Influence of point-of-sale tobacco displays and graphic health warning signs on adults: evidence from a virtual store experimental study

Am J Public Health. 2014 May;104(5):888-95. doi: 10.2105/AJPH.2013.301723. Epub 2014 Mar 13.


Objectives: We tested the impact of banning tobacco displays and posting graphic health warning signs at the point of sale (POS).

Methods: We designed 3 variations of the tobacco product display (open, enclosed [not visible], enclosed with pro-tobacco ads) and 2 variations of the warning sign (present vs absent) with virtual store software. In December 2011 and January 2012, we randomized a national convenience sample of 1216 adult smokers and recent quitters to 1 of 6 store conditions and gave them a shopping task. We tested for the main effects of the enclosed display, the sign, and their interaction on urge to smoke and tobacco purchase attempts.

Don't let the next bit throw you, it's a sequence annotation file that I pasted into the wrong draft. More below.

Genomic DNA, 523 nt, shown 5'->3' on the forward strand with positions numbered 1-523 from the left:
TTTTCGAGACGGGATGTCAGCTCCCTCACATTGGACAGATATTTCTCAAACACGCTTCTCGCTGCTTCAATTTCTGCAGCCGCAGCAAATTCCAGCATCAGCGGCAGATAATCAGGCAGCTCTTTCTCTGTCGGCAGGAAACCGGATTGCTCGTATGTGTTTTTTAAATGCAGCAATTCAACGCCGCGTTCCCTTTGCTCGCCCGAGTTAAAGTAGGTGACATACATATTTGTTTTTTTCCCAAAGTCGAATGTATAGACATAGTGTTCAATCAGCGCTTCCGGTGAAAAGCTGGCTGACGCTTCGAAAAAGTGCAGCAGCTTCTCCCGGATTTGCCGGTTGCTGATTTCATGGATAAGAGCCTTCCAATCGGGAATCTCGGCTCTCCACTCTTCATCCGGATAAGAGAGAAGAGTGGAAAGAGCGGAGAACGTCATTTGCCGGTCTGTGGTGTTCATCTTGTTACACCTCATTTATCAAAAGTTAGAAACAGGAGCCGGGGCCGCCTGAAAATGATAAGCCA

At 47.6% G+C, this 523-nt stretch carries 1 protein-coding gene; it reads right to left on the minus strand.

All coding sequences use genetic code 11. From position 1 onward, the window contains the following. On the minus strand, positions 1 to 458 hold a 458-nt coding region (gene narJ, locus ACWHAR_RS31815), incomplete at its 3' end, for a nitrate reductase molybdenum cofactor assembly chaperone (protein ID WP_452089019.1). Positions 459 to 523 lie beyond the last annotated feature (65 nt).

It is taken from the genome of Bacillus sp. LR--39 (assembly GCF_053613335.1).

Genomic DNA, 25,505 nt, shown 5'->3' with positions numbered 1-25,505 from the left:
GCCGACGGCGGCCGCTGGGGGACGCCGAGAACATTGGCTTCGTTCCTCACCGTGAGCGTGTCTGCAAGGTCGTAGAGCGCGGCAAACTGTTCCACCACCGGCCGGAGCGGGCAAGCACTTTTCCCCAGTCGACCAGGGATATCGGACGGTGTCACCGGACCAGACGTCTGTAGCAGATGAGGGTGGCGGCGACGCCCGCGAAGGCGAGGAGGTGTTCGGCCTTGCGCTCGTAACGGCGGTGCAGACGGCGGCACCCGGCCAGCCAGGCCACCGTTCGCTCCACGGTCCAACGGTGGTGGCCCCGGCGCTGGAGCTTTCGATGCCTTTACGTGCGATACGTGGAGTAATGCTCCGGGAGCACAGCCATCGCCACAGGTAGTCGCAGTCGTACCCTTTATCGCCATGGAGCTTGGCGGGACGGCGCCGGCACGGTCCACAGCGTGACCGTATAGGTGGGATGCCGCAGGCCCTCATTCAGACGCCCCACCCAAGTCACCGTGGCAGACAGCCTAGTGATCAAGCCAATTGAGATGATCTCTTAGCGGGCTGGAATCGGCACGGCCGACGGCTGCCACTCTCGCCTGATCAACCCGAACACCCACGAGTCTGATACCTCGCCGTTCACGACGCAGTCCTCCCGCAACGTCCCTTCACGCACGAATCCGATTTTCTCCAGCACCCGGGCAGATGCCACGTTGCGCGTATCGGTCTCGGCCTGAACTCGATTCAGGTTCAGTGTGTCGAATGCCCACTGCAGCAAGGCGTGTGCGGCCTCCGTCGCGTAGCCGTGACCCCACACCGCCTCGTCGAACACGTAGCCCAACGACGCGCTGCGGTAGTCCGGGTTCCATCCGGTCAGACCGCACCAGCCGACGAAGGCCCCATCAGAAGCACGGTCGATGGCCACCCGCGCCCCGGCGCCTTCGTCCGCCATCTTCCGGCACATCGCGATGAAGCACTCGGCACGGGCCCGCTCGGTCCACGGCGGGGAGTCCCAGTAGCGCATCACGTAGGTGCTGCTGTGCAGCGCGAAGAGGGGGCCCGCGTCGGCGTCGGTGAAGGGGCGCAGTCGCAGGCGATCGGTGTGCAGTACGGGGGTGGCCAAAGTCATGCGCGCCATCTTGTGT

Results: The enclosed display significantly lowered current smokers' (B = -7.05; 95% confidence interval [CI] = -13.20, -0.91; P < .05) and recent quitters' (Β = -6.00, 95% CI = -11.00, -1.00; P < .01) urge to smoke and current smokers' purchase attempts (adjusted odds ratio = 0.06; 95% CI = 0.03, 0.11; P < .01). The warning sign had no significant main effect on study outcomes or interaction with enclosed display.

Conclusions: These data show that POS tobacco displays influence purchase behavior. Banning them may reduce cues to smoke and unplanned tobacco purchases.

Publication types

  • Randomized Controlled Trial
  • Research Support, Non-U.S. Gov't

MeSH terms

  • Adolescent
  • Adult
  • Advertising / methods*
  • Commerce*
  • Computer Simulation
  • Female
  • Health Behavior
  • Humans
  • Male
  • Middle Aged
  • Smoking / psychology*
  • Tobacco Products*
  • United States
  • User-Computer Interface
  • Young Adult